**Strategically incorporate visual representations and manipulatives.**One means of fulfilling the recommendation for developmental mathematics instruction put forth by the National Council of Teachers of Mathematics (NCTM, 2000) is to scaffold students’ understanding of abstract mathematical concepts with concrete and visual representations. Concrete representations, or manipulatives such as tangrams, for example, can be used to provide students with tangible experience with mathematical concepts such as greater than and less than, larger and smaller, or concepts of size (e.g., small, smaller, smallest) (Garrison & Mora, 1999). Visual representations, such as graphs or tables, may be useful methods for helping ELs to communicate their preliminary understanding of complex mathematical concepts such as multiplication or division that can be represented graphically more easily than they can verbally or with written words. Not only do these representations provide ELs with opportunity to see and touch while simultaneously being exposed to new mathematical vocabulary, but they also provide ELs with access to the key mathematical concepts in formats that don’t require dependence on language (Cirillo, Bruna, & Herbel-Eisenmann, 2010).

References

Brenner, M. (2002). Everyday problem solving and curriculum implementation: An invitation to try pizza. In M. E. Brenner & J. N. Moschkovich (Eds.) Journal for research in mathematics education. Monograph (Vol. 11): Everyday and academic mathematics in the classroom (pp. 63-92). Reston, VA: National Council of Teachers of Mathematics.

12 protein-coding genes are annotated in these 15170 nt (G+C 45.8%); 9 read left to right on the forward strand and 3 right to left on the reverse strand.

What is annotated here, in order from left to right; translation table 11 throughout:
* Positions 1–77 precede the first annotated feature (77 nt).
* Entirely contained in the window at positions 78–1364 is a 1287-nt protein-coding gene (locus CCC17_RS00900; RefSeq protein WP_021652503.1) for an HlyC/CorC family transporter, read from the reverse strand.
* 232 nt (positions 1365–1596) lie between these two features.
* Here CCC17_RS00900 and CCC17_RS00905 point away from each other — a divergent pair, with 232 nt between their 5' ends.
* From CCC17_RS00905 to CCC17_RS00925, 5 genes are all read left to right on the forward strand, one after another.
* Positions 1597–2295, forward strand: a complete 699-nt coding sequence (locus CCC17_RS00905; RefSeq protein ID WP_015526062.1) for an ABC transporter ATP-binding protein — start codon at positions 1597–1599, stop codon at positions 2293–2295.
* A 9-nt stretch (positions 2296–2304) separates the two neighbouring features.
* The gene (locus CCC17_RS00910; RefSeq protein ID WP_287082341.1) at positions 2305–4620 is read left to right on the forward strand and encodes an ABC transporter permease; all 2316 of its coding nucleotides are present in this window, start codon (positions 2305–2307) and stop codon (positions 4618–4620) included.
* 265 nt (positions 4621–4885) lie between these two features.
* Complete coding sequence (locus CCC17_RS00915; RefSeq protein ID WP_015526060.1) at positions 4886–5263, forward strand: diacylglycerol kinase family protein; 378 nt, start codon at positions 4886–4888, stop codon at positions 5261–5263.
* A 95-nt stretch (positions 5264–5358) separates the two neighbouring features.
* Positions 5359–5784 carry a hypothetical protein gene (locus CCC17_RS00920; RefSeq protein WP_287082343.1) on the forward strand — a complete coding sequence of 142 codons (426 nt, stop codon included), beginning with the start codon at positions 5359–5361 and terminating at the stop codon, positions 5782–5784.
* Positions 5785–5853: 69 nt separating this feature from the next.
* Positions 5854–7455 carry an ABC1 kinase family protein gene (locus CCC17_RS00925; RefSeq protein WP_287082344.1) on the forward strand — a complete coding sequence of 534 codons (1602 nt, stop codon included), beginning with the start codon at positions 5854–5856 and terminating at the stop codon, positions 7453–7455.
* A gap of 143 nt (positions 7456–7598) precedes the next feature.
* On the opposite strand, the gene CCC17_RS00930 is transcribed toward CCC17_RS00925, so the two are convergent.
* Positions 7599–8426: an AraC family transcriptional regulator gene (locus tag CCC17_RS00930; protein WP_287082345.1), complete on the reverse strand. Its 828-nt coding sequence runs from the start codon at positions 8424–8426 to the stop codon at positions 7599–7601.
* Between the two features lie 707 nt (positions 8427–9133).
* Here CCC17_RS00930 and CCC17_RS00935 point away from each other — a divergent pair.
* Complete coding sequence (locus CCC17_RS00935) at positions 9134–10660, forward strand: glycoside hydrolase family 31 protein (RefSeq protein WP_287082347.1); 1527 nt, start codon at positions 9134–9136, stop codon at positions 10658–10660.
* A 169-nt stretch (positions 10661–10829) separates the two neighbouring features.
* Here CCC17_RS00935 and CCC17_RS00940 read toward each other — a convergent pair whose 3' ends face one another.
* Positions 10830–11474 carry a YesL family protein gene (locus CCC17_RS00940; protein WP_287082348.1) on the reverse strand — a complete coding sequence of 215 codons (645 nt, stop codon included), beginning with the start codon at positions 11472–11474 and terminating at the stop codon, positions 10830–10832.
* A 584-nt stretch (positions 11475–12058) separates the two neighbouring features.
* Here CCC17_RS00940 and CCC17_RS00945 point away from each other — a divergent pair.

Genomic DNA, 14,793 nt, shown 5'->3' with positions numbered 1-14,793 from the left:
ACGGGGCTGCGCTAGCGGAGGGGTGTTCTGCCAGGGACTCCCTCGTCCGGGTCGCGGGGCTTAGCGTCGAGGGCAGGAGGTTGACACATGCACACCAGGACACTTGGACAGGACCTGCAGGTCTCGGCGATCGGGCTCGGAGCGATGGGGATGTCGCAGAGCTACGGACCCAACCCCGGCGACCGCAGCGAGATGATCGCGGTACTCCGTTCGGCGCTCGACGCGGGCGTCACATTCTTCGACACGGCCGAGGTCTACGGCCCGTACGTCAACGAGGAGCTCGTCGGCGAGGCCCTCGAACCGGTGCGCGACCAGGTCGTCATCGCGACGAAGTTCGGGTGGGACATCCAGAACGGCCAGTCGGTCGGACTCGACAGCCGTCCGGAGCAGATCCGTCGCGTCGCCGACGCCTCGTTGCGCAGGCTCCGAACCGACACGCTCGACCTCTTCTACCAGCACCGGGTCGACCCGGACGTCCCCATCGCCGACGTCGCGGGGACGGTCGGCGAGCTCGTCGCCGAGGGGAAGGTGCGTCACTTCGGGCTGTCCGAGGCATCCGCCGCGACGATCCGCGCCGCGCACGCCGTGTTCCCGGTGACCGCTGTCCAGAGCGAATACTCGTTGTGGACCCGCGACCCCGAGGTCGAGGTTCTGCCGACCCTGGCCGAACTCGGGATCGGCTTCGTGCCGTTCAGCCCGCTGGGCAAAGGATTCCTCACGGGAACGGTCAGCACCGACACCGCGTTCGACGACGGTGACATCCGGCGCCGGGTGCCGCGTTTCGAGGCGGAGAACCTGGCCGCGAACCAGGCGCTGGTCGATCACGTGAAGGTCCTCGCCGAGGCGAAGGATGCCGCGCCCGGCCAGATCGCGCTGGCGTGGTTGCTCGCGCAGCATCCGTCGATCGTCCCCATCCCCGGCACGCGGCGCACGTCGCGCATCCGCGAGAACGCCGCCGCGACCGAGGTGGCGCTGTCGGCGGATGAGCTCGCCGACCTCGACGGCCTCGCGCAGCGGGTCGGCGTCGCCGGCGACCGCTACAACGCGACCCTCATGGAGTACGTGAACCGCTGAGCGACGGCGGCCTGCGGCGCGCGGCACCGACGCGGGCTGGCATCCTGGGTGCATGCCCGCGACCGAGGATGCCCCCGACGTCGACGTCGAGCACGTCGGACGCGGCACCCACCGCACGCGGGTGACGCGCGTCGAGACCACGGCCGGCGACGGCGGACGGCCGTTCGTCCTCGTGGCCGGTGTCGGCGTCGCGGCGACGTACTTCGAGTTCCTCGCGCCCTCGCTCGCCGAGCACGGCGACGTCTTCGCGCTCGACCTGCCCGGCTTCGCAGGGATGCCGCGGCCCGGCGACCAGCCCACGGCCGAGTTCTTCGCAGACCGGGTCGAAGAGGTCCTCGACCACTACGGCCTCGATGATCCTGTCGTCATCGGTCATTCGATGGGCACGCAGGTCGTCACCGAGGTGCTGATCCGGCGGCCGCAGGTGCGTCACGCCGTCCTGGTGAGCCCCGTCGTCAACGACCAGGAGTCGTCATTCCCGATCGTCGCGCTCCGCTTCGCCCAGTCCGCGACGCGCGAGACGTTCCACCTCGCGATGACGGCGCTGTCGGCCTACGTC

Cirillo, M., Bruna, K. R., & Herbel-Eisenmann, B. (2010). Acquisition of mathematical language: Suggestions and activities for English language learners. Multicultural Perspectives, 12, 34-41.

Domínguez, H., LópezLeiva, C. A., & Khisty, L. L. (2014). Relational engagement: Proportional reasoning with bilingual Latino/a students. Educational Studies in Mathematics, 85, 143-160.

Domínguez, H. (2011). Using what matters to students in bilingual mathematics problems. Educational Studies in Mathematics, 76, 305-328.

Fang, Z. (2012). Language correlates of disciplinary literacy. Topics in Language Disorders, 32, 19-34.

Garrison, L., & Mora, J. K. (1999). Adapting mathematics instruction for English-language learners: The language-concept connection. Changing the Faces of Mathematics: Perspectives on Latinos, 35-48.

National Center for Educational Statistics. (2013). NAEP data explorer [Data file].Washington, DC: U.S. Department of Education. Retreived from http://nces.ed.gov/nationsreportcard/naepdata/report.aspx.

Ryan, C. (2013). Language use in the United States: 2011. American Community Survey report (ACS-22). U.S. Census Bureau; U.S. Department of Commerce. Retrieved 02/26/14 from http://www.census.gov/prod/2013pubs/acs-22.pdf

Schleppegrell, M. J. (2007). Linguistic challenges of mathematics teaching and learning: A research review. Reading & Writing Quarterly, 23, 139-159.

Texas Education Agency (2014). Enrollment in Texas public schools: 2013-2014. (Document No. GE15 601 03). Austin, TX: Author.